All of those fall more under the category of books that should be read between high school and college if you are interested in studying Biology. Once you get to grad school level books might be a neat introduction to a topic, but any real learning would come from primary literature. I've read lots of fantastic papers but they start becoming so specialized that I would hesitate to put forward specific suggestions, because what might be fascinating to ecologists will probably be dire to molecular biologists. I know that as someone with a focus on zoology, most of the genetics papers I read left me more confused that enlightened.

u/Pelusteriano · 81 pointsr/biology

I'll stick to recommending science communication books (those that don't require a deep background on biological concepts):

u/leaftrove · 4 pointsr/biology

Why Evolution is True -Great intro to evolution

The Blind Watchmaker- Dawkins' best introduction to evolution book. If it intrigues you have a look at his other works.

Definitely watch this. One of the best and most simple lecture series on Evolution. By none other than Dawkins himself. Very basic in presentation and entertaining series:
Growing up in the Universe

Why dont you take a university class on Evolution? Or just take a bio 101 class which is going to teach evolution briefly in 1-2 lectures.

I just stumbled upon this course. Which is a evolution course at Yale Open Courses that you might want to check out:

u/Y_pestis · 8 pointsr/biology

just some of my standard answers.

The Disappearing Spoon- yes, it's chemistry but I found it very interesting.

Abraham Lincoln's DNA- if you have a good background in genetics you might already know many of these stories. Read the table of contents first.

New Guinea Tapeworms and Jewish Grandmothers- disease based biology. There is a follow up book if it turns out you like it.

Stiff- more than you wanted to know about dead bodies.

And by the same author but space based... Packing for Mars.

I hope these help... Cheers.

u/ambivalentacademic · 4 pointsr/biology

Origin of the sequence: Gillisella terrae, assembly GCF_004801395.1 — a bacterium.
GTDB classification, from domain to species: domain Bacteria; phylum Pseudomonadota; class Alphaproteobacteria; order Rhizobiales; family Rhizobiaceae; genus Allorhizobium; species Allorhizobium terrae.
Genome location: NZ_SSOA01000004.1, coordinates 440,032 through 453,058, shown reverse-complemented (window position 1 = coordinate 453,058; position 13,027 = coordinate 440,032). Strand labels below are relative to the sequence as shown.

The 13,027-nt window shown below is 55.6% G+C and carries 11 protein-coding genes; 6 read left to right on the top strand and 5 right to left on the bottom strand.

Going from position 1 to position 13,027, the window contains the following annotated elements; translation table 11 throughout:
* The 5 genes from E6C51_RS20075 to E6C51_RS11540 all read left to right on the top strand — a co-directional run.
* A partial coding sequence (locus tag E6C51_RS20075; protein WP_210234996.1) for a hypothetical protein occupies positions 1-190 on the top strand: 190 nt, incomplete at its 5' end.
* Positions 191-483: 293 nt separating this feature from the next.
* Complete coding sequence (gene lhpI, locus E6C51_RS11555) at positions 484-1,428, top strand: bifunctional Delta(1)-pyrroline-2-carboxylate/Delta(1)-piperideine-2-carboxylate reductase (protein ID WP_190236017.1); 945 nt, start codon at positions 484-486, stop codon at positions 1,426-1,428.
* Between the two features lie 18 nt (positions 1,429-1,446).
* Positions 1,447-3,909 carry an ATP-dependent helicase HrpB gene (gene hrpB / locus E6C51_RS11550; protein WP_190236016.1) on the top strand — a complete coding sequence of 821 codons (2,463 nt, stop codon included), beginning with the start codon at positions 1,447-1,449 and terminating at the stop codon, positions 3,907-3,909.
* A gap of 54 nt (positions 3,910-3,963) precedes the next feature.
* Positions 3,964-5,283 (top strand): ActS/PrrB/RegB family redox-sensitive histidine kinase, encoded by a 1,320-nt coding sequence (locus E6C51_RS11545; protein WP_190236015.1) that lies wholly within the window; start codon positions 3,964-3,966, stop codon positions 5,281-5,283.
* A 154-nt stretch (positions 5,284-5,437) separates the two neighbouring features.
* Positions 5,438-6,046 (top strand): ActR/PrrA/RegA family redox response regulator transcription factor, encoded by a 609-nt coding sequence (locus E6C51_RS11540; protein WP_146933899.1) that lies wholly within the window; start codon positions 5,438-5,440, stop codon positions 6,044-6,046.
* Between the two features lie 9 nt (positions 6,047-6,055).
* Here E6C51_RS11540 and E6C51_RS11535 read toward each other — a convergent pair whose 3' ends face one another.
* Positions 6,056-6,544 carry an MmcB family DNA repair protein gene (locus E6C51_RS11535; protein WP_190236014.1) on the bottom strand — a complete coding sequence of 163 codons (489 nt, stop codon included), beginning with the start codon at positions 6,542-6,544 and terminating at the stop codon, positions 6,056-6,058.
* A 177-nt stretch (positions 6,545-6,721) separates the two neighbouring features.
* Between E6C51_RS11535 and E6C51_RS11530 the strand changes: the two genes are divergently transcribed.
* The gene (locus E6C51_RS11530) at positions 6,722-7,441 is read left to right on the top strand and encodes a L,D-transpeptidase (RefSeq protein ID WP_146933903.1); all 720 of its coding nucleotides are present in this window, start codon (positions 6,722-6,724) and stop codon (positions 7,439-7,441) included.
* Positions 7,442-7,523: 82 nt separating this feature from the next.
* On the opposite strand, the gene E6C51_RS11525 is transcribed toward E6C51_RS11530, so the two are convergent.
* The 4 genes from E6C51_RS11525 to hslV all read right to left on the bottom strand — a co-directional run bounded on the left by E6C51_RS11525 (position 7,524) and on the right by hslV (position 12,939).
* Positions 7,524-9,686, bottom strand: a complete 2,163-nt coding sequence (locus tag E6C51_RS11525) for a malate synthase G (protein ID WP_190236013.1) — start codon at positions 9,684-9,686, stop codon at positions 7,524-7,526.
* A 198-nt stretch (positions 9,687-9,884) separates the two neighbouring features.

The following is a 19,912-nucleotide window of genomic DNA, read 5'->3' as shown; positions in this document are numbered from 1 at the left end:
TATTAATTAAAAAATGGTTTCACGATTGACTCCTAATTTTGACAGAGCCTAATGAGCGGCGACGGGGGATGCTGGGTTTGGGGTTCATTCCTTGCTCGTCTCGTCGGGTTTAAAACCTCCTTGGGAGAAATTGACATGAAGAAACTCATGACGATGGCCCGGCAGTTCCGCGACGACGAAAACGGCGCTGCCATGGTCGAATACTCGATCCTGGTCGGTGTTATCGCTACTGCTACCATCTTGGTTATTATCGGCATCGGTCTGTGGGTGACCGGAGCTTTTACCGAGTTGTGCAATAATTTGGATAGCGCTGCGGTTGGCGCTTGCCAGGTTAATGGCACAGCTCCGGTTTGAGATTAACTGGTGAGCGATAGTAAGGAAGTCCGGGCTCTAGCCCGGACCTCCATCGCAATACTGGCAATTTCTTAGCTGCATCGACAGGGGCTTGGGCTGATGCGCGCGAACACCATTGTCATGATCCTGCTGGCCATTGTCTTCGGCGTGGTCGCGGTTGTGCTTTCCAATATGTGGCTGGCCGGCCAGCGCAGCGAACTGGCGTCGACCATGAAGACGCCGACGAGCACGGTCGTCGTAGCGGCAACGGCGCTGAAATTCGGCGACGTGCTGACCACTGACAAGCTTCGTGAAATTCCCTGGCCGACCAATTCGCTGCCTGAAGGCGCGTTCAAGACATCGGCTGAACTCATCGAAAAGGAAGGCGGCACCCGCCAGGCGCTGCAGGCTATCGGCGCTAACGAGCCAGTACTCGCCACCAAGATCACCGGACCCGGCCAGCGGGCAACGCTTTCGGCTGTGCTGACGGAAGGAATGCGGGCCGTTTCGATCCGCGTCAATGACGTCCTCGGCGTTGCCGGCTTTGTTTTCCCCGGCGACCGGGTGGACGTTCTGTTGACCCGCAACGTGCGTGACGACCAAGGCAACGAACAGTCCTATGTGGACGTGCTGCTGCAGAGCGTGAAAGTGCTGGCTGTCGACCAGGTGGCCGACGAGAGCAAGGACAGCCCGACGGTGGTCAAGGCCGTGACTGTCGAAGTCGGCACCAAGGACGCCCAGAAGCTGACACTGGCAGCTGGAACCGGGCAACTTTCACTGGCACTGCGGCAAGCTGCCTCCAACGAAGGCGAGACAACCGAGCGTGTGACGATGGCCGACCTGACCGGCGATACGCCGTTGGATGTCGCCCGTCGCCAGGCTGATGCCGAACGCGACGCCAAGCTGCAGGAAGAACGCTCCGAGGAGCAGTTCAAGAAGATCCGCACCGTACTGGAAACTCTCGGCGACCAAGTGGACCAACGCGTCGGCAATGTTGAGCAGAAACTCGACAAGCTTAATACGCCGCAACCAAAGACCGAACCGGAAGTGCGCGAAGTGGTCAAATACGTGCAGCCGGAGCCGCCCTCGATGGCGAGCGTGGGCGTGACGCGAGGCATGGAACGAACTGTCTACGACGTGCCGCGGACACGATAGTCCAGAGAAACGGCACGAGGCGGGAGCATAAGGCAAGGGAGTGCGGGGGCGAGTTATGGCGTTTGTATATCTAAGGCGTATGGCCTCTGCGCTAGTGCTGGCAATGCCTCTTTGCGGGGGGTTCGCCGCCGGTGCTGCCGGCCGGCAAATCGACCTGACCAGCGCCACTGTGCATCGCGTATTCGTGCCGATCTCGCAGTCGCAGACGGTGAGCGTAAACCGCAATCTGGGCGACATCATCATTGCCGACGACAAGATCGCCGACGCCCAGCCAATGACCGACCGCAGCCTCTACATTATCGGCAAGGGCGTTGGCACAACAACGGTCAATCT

The Selfish Gene is of course great, but I thought Dawkins' The Blind Watchmaker was a better written book.

However, a new and really really great book is "The Gene" by Siddhartha Mukherjee. Just a gorgeous book, and full of history that any biologist should know.

u/DirtyLSD · 3 pointsr/biology

Just graduated in may with my BS in Biology. I used Essential Cell Biology by Alberts for my cell bio class. I'll be honest in saying across my 4 years in the major this was the best book. The illustrations and diagrams are incredible and the book is clear. The reviews speak for itself, as someone said below you can probably get it for free from a torrent.

u/The_Last_Raven · 0 pointsr/biology

Schrödinger's book has been reccomended to me as has [On Growth and Form by D'Arcy Wentworth Thompson] (

The original was in like the early 1900s but updated versions should be fine. On Growth and Form is more for those wondering about mathematics in biology though.

I'm not too clear on what angle you want, but often you'll find that Bio texts are woefully out of date in many areas if you are looking at something in particular.

The Cell is also a good book (and free as an electronic resource at many universities).

u/Biotruthologist · 1 pointr/biology

It probably would not be a bad idea to get some knowledge of basic biology. Biochemistry, molecular biology, and genetics are probably the big three sub-disciplines you want to familiarize yourself with, but to do that you need to have a good idea of basic biology. Campell Biology is the textbook of choice for freshman biology. Molecular Biology of the Cell is a fantastic book for molecular and cellular biologists. I, unfortunately, don't know of any good books for synthetic biology itself, but these two can give you a start.